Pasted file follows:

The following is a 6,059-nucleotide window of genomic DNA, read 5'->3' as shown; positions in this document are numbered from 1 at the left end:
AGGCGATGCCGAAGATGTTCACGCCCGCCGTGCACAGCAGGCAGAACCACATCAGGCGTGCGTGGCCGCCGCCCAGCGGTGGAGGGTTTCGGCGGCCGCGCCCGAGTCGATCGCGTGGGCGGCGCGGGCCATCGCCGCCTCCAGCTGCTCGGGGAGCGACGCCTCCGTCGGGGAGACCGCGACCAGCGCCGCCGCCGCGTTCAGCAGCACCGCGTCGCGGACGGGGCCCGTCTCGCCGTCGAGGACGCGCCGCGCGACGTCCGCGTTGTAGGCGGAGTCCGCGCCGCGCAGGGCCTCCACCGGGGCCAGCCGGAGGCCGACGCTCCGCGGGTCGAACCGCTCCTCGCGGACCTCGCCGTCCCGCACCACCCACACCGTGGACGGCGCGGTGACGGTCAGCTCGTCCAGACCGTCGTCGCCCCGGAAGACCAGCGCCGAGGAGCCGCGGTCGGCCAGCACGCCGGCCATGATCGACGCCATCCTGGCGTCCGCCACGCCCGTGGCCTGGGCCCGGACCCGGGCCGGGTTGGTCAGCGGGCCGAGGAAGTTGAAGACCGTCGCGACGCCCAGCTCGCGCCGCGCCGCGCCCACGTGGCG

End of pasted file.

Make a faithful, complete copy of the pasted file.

The following is a 6,059-nucleotide window of genomic DNA, read 5'->3' as shown; positions in this document are numbered from 1 at the left end:
AGGCGATGCCGAAGATGTTCACGCCCGCCGTGCACAGCAGGCAGAACCACATCAGGCGTGCGTGGCCGCCGCCCAGCGGTGGAGGGTTTCGGCGGCCGCGCCCGAGTCGATCGCGTGGGCGGCGCGGGCCATCGCCGCCTCCAGCTGCTCGGGGAGCGACGCCTCCGTCGGGGAGACCGCGACCAGCGCCGCCGCCGCGTTCAGCAGCACCGCGTCGCGGACGGGGCCCGTCTCGCCGTCGAGGACGCGCCGCGCGACGTCCGCGTTGTAGGCGGAGTCCGCGCCGCGCAGGGCCTCCACCGGGGCCAGCCGGAGGCCGACGCTCCGCGGGTCGAACCGCTCCTCGCGGACCTCGCCGTCCCGCACCACCCACACCGTGGACGGCGCGGTGACGGTCAGCTCGTCCAGACCGTCGTCGCCCCGGAAGACCAGCGCCGAGGAGCCGCGGTCGGCCAGCACGCCGGCCATGATCGACGCCATCCTGGCGTCCGCCACGCCCGTGGCCTGGGCCCGGACCCGGGCCGGGTTGGTCAGCGGGCCGAGGAAGTTGAAGACCGTCGCGACGCCCAGCTCGCGCCGCGCCGCGCCCACGTGGCG